Jacobs: I consider myself the underdog against Golovkin
By Jeff Aranow: Danny Jacobs freely admits that he’s the underdog against the unbeaten IBF/IBO/WBA/WBC middleweight champion Gennady “GGG” Golovkin for their fight in one month from now on March 18 at Madison Square Garden in New York. However, Jacobs (32-1, 29 KOs) only considers himself an underdog in the fight because of Golovkin being on top as a world champion for seven years since 2010.
Jacobs has only been the WBA champion since 2014, and he beat a vulnerable fighter in Jarrod Fletcher to win the vacant strap. Jacobs points out that throughout the history of boxing, underdogs have frequently beaten the favorite, and he feels that he’s going to be doing the same thing against the 34-year-old Golovkin.
Jacobs seems to be fine with being an underdog, but one gets the sense that he’s bothered that the boxing fans put him in that position. Since the fight with Golovkin was signed, Jacobs has said that he plans on proving the boxing public wrong by him going out and shocking the world against Triple G in their fight on HBO pay-per-view.
Jacobs wouldn’t be seen as the underdog if he had a better resume of quality fighters. The only good opponent that Jacobs has beaten during his career was Peter Quillin. The rest of the fighters on Jacobs’ resume don’t have the solid background for him to have proven anything by beating them.
“No, I’m not sparring Andre Ward at all, because his style isn’t like Triple G,” said Jacobs to Fighthype.com. “I work with guys with Triple G’s style that does things like he does inside the ring. I would consider myself the underdog. I would definitely consider myself the underdog, because he’s been at the top longer than I have. He has the belts to back it up. It’s no problem and no issue taking the underdog position,” said Jacobs.
Jacobs isn’t just the underdog due to Golovkin having the titles and being a world champion longer than him. Golovkin would likely be the favorite even if he were just the challenger in the fight. Golovkin looks like the more talented fighter of the two, and he has the superior punching power and the better chin. The outcome of the Golovkin-Jacobs fight could be decided on which of the two fighters has the ability to take shots better.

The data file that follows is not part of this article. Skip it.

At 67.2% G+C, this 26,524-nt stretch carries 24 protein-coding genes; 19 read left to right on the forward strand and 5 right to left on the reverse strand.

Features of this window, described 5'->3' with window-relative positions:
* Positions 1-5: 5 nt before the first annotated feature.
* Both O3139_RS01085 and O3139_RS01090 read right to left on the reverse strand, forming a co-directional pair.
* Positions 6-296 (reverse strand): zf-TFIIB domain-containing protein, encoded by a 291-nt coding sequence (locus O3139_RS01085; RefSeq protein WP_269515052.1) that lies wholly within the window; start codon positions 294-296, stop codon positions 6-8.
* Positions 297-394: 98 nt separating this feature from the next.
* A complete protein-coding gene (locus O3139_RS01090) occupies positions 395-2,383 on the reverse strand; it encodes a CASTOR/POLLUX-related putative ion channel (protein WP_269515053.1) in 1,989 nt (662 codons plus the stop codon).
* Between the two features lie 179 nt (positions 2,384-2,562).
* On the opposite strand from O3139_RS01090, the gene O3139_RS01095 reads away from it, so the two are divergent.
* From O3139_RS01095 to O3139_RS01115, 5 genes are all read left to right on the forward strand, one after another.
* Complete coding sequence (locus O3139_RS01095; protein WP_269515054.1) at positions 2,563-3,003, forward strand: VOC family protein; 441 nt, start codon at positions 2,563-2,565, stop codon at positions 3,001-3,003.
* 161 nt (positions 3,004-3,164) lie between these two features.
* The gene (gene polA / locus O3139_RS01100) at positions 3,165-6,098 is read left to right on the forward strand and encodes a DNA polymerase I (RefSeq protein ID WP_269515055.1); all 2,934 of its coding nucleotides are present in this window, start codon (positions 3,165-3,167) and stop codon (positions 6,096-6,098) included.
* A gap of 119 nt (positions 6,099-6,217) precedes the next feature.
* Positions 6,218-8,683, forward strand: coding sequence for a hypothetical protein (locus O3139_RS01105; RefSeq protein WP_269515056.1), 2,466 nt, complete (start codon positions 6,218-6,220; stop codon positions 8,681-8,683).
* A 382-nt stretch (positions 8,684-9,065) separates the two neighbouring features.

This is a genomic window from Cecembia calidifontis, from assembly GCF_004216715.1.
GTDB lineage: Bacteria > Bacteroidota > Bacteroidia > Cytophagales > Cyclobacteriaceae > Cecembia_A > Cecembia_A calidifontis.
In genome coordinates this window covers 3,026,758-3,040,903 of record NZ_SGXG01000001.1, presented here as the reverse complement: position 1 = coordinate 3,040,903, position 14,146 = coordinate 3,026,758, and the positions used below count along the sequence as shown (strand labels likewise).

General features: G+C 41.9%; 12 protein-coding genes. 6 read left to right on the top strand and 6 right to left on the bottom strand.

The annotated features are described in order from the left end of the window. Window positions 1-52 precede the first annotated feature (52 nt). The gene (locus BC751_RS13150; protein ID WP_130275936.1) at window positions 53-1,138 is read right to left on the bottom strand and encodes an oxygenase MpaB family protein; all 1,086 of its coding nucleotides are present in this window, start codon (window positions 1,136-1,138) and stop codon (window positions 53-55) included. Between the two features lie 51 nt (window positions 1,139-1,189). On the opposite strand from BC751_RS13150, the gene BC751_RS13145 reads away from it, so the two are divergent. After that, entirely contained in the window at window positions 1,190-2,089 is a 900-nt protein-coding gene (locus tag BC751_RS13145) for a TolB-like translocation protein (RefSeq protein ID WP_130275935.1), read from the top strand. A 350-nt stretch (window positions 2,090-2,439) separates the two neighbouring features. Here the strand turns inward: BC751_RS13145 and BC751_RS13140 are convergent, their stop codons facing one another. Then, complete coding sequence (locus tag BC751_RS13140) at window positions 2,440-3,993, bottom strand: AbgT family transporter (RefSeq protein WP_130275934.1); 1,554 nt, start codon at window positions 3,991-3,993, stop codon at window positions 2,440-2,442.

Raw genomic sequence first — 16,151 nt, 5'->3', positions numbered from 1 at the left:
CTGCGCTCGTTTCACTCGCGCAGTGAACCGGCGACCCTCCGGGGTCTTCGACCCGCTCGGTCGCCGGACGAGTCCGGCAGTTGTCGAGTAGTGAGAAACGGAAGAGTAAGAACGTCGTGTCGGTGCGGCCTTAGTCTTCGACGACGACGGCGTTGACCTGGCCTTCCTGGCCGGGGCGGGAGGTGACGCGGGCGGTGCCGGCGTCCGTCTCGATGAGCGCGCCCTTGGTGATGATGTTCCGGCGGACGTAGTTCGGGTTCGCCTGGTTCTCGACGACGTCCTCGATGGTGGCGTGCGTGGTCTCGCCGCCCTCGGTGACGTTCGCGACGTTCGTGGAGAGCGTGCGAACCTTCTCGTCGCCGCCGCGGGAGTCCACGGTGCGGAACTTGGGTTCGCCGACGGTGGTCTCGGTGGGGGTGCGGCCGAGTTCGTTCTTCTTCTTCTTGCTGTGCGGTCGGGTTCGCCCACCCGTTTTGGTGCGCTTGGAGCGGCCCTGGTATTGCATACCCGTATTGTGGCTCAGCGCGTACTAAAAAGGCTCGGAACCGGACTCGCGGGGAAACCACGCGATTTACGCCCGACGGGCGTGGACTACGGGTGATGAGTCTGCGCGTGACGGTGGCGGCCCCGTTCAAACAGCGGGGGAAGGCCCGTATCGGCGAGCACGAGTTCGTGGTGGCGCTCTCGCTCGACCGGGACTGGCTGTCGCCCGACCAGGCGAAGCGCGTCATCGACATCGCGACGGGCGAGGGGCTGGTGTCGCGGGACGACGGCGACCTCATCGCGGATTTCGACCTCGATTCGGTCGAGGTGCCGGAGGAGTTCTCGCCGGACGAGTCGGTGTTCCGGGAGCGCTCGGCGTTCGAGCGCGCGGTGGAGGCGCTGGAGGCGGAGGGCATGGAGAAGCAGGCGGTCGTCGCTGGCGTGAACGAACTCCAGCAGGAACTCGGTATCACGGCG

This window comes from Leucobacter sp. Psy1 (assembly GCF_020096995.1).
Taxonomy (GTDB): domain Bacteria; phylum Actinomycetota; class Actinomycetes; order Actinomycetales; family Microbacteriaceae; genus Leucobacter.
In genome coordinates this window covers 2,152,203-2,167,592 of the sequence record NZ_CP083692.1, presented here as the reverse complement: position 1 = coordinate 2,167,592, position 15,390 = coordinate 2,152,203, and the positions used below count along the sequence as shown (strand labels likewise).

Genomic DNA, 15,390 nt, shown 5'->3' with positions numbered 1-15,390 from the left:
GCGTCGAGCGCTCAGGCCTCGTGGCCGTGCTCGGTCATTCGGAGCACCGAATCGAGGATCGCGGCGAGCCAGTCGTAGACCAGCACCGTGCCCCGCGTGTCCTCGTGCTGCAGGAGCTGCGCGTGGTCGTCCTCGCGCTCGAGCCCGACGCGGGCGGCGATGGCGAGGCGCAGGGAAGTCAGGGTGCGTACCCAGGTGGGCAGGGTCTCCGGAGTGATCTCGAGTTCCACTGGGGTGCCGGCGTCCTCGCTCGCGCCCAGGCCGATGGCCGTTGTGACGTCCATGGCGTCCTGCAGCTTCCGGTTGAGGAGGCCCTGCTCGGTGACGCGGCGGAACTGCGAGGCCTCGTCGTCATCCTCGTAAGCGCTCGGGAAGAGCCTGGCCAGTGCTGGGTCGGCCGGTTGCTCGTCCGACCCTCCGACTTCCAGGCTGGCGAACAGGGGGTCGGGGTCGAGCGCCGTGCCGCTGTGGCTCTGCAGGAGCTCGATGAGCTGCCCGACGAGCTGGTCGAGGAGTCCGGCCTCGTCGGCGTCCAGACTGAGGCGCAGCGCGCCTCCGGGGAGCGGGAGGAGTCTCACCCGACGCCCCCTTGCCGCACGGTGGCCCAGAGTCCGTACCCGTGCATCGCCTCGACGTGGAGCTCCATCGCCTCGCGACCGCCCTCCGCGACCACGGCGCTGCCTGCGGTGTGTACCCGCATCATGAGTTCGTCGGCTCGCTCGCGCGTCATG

Since Golovkin has never been knocked out or even knocked down during his 10-year pro career, it means that Jacobs is going to need to do his best to try and not get hit. If he can’t knock Golovkin out, then he’s going to have to use his boxing skills to try and out-box him. If Jacobs gets caught in a futile battle to try and score a knockout against Triple G, he could be the one that winds up getting knocked out.
“So many underdogs have prevailed throughout the history of boxing,” said Jacobs. “So for me to take the position and take it with pride, I consider myself the underdog. I just came back around. I just got my feet wet. It’s not to say I can’t accomplish those things and prove people wrong, and let people know I’m the best middleweight in the world,” said Jacobs.
If Jacobs can beat Golovkin, it would put him in position to face the winner of the Saul Canelo Alvarez vs. Julio Cesar Chavez Jr. fight. Golovkin doesn’t have a rematch clause in his contract with Jacobs. That means we’re likely to see Jacobs’ manager Al Haymon trying to put together a fight against the winner of the Canelo-Chavez Jr. fight because the money to make in that fight would be huge for Jacobs.
Jacobs is probably going to use the same circular movement against Golovkin that he used in his fight against Dmitri Pirog in 2010. It didn’t work in that fight for Jacobs, and I don’t see it working for him against GGG. Golovkin is too good at cutting off the ring, and he’s going to be looking to force Jacobs into exchanges as much as possible.